Yapese men in traditional dress celebrating Yap Day
|Regions with significant populations|
| Federated States of Micronesia 13,400|
Protestantism, Mormonism, other
|Related ethnic groups|
|Other Micronesians, Austronesians|
The Yapese people are a Micronesian ethnic group native to the main island of Yap. Under different administrative rules, Yapese culture has been influenced by Spanish, Japanese, German, and American cultures. Aspects of traditional Yapese culture are still important in modern Yapese culture.
Before coming into contact with Europeans, the Yapese people were familiar with surrounding island groups. Yapese sailors traveled to Palau to quarry stones. Carolinian sailors visited Yap during times of crises. Spanish and German traders colonized Yap in 1885 and started converting the people to Christianity. The Japanese navy took control of Yap in 1914. After World War II, Yap became a part of the United States Trust Territory of the Pacific Islands. In 1978, Yap became a district in the Federated States of Micronesia.
Today, traditional Yapese culture is taught in elementary and junior high schools in the course "Practical Art/Culture". A survey conducted in 2010 showed significant interest in preserving and handing down traditional Yapese culture.
Before World War II, Yap faced critical depopulation from contact with European diseases and cultural abortion. Antibiotics introduced after World War II caused a population explosion.
A 1994 census of Yap found that 48.1% of the people on Yap identified as Yapese. A 2000 census found that number changed to 49.1%. A 2010 survey reported that 5.7% of the population of the Federated States of Micronesia (FSM) were Yapese. A 2012 survey of Micronesians outside the FSM that there were 258 Yapese in the Northern Mariana Islands,:10 412 in Guam,:44 72 in Hawaii,:82 and 865 in the contiguous United States.:119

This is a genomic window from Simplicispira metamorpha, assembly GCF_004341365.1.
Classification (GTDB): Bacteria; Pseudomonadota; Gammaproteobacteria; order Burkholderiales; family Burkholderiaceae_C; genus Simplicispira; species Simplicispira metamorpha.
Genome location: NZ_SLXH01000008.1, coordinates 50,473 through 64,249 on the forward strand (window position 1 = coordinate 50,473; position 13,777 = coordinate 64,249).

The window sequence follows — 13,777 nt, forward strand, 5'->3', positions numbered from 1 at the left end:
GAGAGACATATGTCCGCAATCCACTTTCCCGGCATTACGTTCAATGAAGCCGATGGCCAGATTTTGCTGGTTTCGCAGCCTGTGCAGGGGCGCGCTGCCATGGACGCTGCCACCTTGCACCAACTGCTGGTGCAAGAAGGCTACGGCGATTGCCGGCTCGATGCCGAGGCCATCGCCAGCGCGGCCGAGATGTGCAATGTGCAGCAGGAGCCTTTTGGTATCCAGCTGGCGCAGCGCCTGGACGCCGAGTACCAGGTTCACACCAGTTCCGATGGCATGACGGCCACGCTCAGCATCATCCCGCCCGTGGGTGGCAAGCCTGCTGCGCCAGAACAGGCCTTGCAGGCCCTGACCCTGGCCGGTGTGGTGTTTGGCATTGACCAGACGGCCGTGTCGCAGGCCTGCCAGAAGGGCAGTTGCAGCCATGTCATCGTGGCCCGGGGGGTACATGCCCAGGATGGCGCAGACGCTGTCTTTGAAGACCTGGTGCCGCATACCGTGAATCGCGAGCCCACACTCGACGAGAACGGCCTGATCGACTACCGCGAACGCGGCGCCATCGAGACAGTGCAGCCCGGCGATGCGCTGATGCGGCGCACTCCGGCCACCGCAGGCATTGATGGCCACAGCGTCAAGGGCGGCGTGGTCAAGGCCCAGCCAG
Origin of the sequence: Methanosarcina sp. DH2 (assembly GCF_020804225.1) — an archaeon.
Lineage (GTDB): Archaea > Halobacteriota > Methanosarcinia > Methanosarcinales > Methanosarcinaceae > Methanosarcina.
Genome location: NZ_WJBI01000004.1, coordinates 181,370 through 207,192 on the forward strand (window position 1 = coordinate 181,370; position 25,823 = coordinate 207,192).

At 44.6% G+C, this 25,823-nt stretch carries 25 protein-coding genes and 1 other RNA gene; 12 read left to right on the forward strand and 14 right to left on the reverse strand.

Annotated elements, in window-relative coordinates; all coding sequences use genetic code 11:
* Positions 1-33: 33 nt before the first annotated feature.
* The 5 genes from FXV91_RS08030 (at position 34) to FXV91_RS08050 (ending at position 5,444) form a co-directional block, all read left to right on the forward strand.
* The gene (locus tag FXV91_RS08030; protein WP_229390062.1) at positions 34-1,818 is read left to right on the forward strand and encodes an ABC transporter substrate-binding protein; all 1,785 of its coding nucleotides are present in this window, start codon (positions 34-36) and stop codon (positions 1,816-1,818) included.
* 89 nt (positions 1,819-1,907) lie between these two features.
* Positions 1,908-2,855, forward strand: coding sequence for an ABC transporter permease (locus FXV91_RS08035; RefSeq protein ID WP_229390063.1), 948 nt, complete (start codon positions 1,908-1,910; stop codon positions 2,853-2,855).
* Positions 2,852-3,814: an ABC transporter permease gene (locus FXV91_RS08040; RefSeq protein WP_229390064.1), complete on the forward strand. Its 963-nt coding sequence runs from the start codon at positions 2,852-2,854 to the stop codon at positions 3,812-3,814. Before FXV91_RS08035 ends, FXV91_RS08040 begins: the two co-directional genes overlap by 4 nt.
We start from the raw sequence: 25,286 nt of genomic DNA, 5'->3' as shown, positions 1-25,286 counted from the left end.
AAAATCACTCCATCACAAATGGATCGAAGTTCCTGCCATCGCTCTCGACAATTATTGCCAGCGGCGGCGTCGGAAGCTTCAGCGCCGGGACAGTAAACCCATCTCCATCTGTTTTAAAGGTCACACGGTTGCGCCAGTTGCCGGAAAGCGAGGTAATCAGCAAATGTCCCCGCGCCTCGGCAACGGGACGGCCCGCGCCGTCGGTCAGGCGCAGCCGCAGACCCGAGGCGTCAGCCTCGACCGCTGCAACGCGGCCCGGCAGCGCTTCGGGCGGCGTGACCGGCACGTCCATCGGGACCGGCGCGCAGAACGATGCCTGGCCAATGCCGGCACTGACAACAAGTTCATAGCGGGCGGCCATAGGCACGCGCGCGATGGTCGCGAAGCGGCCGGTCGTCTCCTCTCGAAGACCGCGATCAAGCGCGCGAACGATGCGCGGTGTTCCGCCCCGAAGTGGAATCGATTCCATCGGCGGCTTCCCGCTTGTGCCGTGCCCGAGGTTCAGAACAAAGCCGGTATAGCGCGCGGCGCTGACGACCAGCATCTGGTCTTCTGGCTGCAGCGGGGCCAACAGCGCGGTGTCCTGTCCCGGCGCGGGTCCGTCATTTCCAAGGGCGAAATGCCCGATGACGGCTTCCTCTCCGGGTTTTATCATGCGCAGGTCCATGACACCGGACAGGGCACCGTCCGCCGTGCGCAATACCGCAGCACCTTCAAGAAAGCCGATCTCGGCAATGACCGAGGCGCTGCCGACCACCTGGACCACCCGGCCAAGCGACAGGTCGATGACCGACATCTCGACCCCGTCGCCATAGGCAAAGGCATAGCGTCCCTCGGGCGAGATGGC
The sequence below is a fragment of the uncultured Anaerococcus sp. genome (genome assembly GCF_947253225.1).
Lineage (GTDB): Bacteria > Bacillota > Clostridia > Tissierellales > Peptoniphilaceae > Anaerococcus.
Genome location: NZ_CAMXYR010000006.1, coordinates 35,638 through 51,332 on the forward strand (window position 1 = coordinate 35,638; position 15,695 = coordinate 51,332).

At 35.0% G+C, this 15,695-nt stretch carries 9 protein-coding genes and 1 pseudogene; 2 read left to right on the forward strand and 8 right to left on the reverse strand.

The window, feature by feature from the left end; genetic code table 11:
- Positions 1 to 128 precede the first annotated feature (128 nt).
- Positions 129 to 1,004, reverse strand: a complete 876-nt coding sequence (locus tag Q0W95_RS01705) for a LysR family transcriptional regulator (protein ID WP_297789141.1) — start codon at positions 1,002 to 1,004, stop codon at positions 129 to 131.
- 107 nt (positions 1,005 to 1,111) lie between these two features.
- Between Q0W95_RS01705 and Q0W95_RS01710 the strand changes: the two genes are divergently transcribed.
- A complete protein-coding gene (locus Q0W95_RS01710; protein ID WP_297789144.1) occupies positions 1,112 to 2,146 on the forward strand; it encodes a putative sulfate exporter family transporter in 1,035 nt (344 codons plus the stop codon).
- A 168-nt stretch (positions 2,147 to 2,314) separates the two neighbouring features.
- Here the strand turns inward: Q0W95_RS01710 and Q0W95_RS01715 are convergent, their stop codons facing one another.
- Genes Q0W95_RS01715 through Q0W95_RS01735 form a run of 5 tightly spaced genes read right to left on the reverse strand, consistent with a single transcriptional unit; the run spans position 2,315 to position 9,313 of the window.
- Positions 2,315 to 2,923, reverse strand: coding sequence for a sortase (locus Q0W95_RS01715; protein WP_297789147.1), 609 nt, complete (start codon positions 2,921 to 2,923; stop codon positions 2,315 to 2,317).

Yapese infants generally have a dark purple blot at the base of their spine, like the Mongoloid people of Asia. Their hair color is usually either dark brown or black, and their skin color is brown. Some Yapese have high nasal bridges while others have flat noses, everted lips, and flaring nostrils.:14–15
Yapese music has been influenced by Spanish, German, Japanese, and American culture. The introduction of missionaries and new musical styles have shifted Yapese musical styles. Yapese traditional dance (churu’) is very formal and ritualistic. A Yapese dance is performed in a group and accompanied by instruments and chanting. The dance movements and chanting generally tell a story. Dances are often performed on special occasions such as Yap Day or during ritual exchanges (guyuwol). Traditional Yapese clothing is often worn during dances.:7–8
Traditional clothing on the main island of Yap includes loincloths and hibiscus fiber for the men and grass skirts for the women. This clothing is popular in remote villages and during festivals. Modern clothing is slowly replacing traditional clothing on these islands.
Personal and family life
Households and land
Tabinaw is most commonly the Yapese household, which is generally composed of one's nuclear family. Each nuclear family generally has its own house and land. A long log divides the house into two sections; the back side (tabgul) is reserved for the father, and the front side (to’or) is open to any member of the family. Traditional households have cookhouses for different members of one's family, while modern households have a shared family cookhouse. Yapese houses are made out of lumber, corrugated metal, and concrete.:19–23